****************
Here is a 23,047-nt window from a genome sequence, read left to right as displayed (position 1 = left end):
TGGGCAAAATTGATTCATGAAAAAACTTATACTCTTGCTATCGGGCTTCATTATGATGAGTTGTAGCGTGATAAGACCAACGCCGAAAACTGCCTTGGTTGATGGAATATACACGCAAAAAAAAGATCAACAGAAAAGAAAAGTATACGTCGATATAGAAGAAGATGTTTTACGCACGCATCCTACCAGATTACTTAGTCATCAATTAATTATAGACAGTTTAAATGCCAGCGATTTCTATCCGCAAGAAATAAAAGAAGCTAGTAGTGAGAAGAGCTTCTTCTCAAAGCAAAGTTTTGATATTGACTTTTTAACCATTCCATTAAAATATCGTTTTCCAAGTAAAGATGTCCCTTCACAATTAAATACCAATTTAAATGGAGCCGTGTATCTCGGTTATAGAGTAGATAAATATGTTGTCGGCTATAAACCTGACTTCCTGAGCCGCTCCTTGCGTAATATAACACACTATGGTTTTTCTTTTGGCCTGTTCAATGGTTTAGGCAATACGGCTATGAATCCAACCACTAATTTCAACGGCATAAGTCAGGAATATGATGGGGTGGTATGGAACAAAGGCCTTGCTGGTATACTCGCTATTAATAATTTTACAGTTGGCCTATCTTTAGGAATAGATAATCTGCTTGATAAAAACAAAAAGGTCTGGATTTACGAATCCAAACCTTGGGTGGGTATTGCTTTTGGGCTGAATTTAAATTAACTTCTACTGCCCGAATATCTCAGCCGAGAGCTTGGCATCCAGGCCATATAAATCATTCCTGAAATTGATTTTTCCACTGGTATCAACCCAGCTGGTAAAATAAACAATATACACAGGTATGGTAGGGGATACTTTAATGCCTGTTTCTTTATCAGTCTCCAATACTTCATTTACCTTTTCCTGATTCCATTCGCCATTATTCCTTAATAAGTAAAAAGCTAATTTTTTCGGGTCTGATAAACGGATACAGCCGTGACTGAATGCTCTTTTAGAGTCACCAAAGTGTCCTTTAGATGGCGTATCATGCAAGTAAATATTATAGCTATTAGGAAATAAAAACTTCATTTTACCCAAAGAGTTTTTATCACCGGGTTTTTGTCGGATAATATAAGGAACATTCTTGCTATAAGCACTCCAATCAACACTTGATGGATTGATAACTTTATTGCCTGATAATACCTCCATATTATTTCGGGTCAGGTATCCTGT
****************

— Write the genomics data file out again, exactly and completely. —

Here is a 23,047-nt window from a genome sequence, read left to right as displayed (position 1 = left end):
TGGGCAAAATTGATTCATGAAAAAACTTATACTCTTGCTATCGGGCTTCATTATGATGAGTTGTAGCGTGATAAGACCAACGCCGAAAACTGCCTTGGTTGATGGAATATACACGCAAAAAAAAGATCAACAGAAAAGAAAAGTATACGTCGATATAGAAGAAGATGTTTTACGCACGCATCCTACCAGATTACTTAGTCATCAATTAATTATAGACAGTTTAAATGCCAGCGATTTCTATCCGCAAGAAATAAAAGAAGCTAGTAGTGAGAAGAGCTTCTTCTCAAAGCAAAGTTTTGATATTGACTTTTTAACCATTCCATTAAAATATCGTTTTCCAAGTAAAGATGTCCCTTCACAATTAAATACCAATTTAAATGGAGCCGTGTATCTCGGTTATAGAGTAGATAAATATGTTGTCGGCTATAAACCTGACTTCCTGAGCCGCTCCTTGCGTAATATAACACACTATGGTTTTTCTTTTGGCCTGTTCAATGGTTTAGGCAATACGGCTATGAATCCAACCACTAATTTCAACGGCATAAGTCAGGAATATGATGGGGTGGTATGGAACAAAGGCCTTGCTGGTATACTCGCTATTAATAATTTTACAGTTGGCCTATCTTTAGGAATAGATAATCTGCTTGATAAAAACAAAAAGGTCTGGATTTACGAATCCAAACCTTGGGTGGGTATTGCTTTTGGGCTGAATTTAAATTAACTTCTACTGCCCGAATATCTCAGCCGAGAGCTTGGCATCCAGGCCATATAAATCATTCCTGAAATTGATTTTTCCACTGGTATCAACCCAGCTGGTAAAATAAACAATATACACAGGTATGGTAGGGGATACTTTAATGCCTGTTTCTTTATCAGTCTCCAATACTTCATTTACCTTTTCCTGATTCCATTCGCCATTATTCCTTAATAAGTAAAAAGCTAATTTTTTCGGGTCTGATAAACGGATACAGCCGTGACTGAATGCTCTTTTAGAGTCACCAAAGTGTCCTTTAGATGGCGTATCATGCAAGTAAATATTATAGCTATTAGGAAATAAAAACTTCATTTTACCCAAAGAGTTTTTATCACCGGGTTTTTGTCGGATAATATAAGGAACATTCTTGCTATAAGCACTCCAATCAACACTTGATGGATTGATAACTTTATTGCCTGATAATACCTCCATATTATTTCGGGTCAGGTATCCTGT